LATEBREAKINGNEWS: The college admissions scandal, in which 50 people including celebrities have been indicted for scheming to get the children of wealthy parents into top schools. It involves parents who, prosecutors allege, bribed and cheated their kids’ way into prestigious universities.
A mother’s remorse: My daughter received multiple mailings from Stanford, Harvard, Yale and other prestigious schools based on her high SAT scores as a 10th grader. Her dream was to apply to Stanford. She decided to focus on academics and her musical instrument, and practiced hours each day in order to achieve a skill level high enough to be accepted via auditions into the most competitive youth orchestra in the entire southeast United States. She focused on volunteer work with a group providing music enrichment to under-privileged children and started attending a state school as a dual-enrollment student when she was a senior in high school. Her academics were stellar, and her final SAT scores were exceptional (good enough to earn her the same scholarship that valedictorians get in our state). She was contacted for interviews at Stanford, Harvard, and Princeton, as well as several other prestigious schools but she was devastated to receive rejections from those schools that had given her some hope. As a parent, I am angry! We spent so much time and energy on her applications and extra activities. We are just a middle-class family, but it was an amazing idea to dream that our daughter could get accepted to one of these schools. Seeing the news yesterday made me sick to my stomach. All the hard work that my daughter did was never going to be enough to overcome the privilege that those kids are born with. I tried as hard as I could as a parent to try to level the playing field for her but it turns out it is much more unequal than I ever could have imagined. – A white mom, March 13, 2019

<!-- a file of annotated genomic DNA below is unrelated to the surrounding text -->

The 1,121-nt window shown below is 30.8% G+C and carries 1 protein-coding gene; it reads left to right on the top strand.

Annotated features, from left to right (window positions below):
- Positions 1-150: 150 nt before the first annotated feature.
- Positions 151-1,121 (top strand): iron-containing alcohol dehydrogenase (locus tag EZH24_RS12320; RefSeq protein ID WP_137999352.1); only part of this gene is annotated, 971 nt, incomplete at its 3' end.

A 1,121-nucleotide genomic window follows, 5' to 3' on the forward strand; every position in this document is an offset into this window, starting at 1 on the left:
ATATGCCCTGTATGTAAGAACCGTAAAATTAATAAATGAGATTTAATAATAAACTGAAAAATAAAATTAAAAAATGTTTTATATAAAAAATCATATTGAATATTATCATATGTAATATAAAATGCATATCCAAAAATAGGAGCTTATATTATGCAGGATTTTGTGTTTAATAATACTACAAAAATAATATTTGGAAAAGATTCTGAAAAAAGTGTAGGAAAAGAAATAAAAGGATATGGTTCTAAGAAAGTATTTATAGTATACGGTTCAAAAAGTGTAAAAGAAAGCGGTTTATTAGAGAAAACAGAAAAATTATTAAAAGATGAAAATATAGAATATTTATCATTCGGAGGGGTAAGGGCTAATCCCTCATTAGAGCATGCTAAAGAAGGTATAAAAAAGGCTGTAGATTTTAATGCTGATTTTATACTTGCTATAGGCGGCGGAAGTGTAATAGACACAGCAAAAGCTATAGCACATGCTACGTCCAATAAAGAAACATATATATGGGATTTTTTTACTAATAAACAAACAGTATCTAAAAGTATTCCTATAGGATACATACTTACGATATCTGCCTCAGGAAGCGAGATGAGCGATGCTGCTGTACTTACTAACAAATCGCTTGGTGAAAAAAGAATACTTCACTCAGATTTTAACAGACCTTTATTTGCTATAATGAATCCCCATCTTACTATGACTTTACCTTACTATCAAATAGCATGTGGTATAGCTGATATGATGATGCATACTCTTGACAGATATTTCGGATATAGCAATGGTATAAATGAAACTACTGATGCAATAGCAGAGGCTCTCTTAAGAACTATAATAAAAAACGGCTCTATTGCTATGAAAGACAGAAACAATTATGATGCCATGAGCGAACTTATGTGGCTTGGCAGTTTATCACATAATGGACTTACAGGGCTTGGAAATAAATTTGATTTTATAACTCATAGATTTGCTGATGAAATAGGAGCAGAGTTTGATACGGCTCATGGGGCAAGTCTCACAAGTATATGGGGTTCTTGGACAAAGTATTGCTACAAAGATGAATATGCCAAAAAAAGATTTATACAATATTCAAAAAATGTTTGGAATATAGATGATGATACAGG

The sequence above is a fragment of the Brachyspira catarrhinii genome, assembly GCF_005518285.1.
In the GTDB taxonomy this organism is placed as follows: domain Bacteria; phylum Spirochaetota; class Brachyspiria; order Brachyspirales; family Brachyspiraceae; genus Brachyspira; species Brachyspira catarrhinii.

Sadie Hawkins Day! I didn’t know anything about it. The vibrations though with which the name permeates our culture and whatever the holiday celebrates have always seemed a wee bit strange and but also lighthearted. It is celebrated on November 13th and since today is November 13th I feel oddly compelled to inform myself of the wisdom or lack of wisdom passed on by this “Holiday.” It would appear to be a very American holiday, but the Scots and my Irish ancestors might argue with that since they celebrate something comparable on February 29th called of course “Leap Year.” But that is another story!